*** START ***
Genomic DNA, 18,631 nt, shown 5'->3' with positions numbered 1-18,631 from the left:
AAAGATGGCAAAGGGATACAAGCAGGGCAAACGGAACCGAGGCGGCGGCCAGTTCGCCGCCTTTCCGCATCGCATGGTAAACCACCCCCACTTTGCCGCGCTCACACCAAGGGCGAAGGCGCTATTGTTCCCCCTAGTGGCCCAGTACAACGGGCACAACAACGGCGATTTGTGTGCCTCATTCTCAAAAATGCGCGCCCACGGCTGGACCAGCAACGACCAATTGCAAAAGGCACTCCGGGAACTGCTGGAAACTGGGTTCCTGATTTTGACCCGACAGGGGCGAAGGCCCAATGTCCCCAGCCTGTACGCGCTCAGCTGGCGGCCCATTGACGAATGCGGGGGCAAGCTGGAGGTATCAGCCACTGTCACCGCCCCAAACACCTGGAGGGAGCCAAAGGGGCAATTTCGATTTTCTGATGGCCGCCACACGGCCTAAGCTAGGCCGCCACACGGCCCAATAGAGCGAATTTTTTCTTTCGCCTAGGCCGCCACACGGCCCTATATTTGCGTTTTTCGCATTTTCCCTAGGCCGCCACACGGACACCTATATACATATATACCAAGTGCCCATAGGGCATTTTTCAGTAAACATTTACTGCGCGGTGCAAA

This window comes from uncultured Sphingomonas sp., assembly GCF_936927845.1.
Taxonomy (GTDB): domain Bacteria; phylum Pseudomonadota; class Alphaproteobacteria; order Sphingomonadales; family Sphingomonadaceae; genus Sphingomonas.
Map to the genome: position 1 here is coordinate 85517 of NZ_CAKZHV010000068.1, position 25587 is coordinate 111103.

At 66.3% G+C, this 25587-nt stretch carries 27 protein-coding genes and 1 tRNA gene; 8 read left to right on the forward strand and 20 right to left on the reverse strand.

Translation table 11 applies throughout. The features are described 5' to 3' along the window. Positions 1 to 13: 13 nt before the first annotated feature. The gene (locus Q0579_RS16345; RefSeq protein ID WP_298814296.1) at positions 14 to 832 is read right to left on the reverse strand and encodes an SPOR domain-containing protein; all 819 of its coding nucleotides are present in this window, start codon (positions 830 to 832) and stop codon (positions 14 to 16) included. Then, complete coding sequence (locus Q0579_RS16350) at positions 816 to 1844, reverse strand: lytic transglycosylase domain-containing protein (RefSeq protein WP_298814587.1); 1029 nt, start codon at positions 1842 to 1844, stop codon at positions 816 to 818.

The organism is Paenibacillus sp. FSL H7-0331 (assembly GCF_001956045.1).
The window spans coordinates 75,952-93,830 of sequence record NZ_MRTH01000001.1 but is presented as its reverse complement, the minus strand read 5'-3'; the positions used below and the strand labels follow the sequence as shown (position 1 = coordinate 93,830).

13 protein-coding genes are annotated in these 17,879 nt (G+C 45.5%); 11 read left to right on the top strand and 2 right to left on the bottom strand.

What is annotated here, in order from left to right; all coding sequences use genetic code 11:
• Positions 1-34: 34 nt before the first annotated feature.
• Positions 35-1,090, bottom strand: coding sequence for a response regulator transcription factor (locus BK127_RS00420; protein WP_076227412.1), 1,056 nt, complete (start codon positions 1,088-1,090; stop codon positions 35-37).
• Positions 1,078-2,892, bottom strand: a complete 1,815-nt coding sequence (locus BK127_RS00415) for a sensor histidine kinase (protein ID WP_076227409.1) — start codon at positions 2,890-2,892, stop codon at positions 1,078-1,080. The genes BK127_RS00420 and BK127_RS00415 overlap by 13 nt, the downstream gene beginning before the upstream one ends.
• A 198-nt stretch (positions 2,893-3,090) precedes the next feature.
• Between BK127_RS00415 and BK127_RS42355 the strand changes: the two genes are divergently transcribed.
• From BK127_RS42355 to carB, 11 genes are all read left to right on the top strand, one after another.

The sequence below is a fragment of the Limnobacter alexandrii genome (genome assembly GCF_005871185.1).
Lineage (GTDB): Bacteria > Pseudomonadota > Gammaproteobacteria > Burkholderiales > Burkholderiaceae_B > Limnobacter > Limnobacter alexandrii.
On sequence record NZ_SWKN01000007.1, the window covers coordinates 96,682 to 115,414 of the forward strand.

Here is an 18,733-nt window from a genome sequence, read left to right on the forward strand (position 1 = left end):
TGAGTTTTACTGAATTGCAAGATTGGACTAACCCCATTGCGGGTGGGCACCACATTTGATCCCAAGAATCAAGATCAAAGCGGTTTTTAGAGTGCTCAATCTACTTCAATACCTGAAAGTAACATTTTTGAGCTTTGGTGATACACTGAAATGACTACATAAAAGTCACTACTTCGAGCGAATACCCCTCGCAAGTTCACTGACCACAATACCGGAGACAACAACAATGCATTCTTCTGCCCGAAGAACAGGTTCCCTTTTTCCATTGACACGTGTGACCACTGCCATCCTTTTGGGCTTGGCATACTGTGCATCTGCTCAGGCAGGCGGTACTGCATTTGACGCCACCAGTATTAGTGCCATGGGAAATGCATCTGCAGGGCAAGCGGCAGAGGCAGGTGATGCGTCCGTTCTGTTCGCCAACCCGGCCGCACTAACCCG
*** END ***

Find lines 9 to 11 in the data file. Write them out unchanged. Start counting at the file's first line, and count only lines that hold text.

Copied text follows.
The window spans coordinates 75,952-93,830 of sequence record NZ_MRTH01000001.1 but is presented as its reverse complement, the minus strand read 5'-3'; the positions used below and the strand labels follow the sequence as shown (position 1 = coordinate 93,830).

13 protein-coding genes are annotated in these 17,879 nt (G+C 45.5%); 11 read left to right on the top strand and 2 right to left on the bottom strand.

What is annotated here, in order from left to right; all coding sequences use genetic code 11: